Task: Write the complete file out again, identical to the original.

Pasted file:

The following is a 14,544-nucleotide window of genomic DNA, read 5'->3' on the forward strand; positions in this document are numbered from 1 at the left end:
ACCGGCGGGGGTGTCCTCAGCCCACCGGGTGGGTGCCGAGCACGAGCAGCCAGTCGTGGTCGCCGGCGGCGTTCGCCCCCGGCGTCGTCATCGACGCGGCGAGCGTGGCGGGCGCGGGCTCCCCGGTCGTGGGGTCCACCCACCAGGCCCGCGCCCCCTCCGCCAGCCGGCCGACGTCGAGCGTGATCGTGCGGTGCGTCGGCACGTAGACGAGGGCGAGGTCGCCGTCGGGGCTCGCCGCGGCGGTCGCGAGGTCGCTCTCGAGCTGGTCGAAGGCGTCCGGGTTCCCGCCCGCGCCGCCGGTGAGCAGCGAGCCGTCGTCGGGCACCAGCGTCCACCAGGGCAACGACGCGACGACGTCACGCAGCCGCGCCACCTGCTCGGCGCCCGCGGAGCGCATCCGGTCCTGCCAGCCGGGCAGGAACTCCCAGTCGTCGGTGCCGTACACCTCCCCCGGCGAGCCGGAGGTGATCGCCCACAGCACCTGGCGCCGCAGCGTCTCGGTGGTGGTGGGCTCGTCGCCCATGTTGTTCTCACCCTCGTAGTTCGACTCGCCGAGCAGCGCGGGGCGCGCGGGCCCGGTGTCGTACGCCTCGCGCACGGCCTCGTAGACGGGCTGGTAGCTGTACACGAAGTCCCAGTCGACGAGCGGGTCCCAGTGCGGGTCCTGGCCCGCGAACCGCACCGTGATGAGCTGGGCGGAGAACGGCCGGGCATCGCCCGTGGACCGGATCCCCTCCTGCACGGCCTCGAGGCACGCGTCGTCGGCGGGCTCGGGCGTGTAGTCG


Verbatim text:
The following is a 14,544-nucleotide window of genomic DNA, read 5'->3' on the forward strand; positions in this document are numbered from 1 at the left end:
ACCGGCGGGGGTGTCCTCAGCCCACCGGGTGGGTGCCGAGCACGAGCAGCCAGTCGTGGTCGCCGGCGGCGTTCGCCCCCGGCGTCGTCATCGACGCGGCGAGCGTGGCGGGCGCGGGCTCCCCGGTCGTGGGGTCCACCCACCAGGCCCGCGCCCCCTCCGCCAGCCGGCCGACGTCGAGCGTGATCGTGCGGTGCGTCGGCACGTAGACGAGGGCGAGGTCGCCGTCGGGGCTCGCCGCGGCGGTCGCGAGGTCGCTCTCGAGCTGGTCGAAGGCGTCCGGGTTCCCGCCCGCGCCGCCGGTGAGCAGCGAGCCGTCGTCGGGCACCAGCGTCCACCAGGGCAACGACGCGACGACGTCACGCAGCCGCGCCACCTGCTCGGCGCCCGCGGAGCGCATCCGGTCCTGCCAGCCGGGCAGGAACTCCCAGTCGTCGGTGCCGTACACCTCCCCCGGCGAGCCGGAGGTGATCGCCCACAGCACCTGGCGCCGCAGCGTCTCGGTGGTGGTGGGCTCGTCGCCCATGTTGTTCTCACCCTCGTAGTTCGACTCGCCGAGCAGCGCGGGGCGCGCGGGCCCGGTGTCGTACGCCTCGCGCACGGCCTCGTAGACGGGCTGGTAGCTGTACACGAAGTCCCAGTCGACGAGCGGGTCCCAGTGCGGGTCCTGGCCCGCGAACCGCACCGTGATGAGCTGGGCGGAGAACGGCCGGGCATCGCCCGTGGACCGGATCCCCTCCTGCACGGCCTCGAGGCACGCGTCGTCGGCGGGCTCGGGCGTGTAGTCG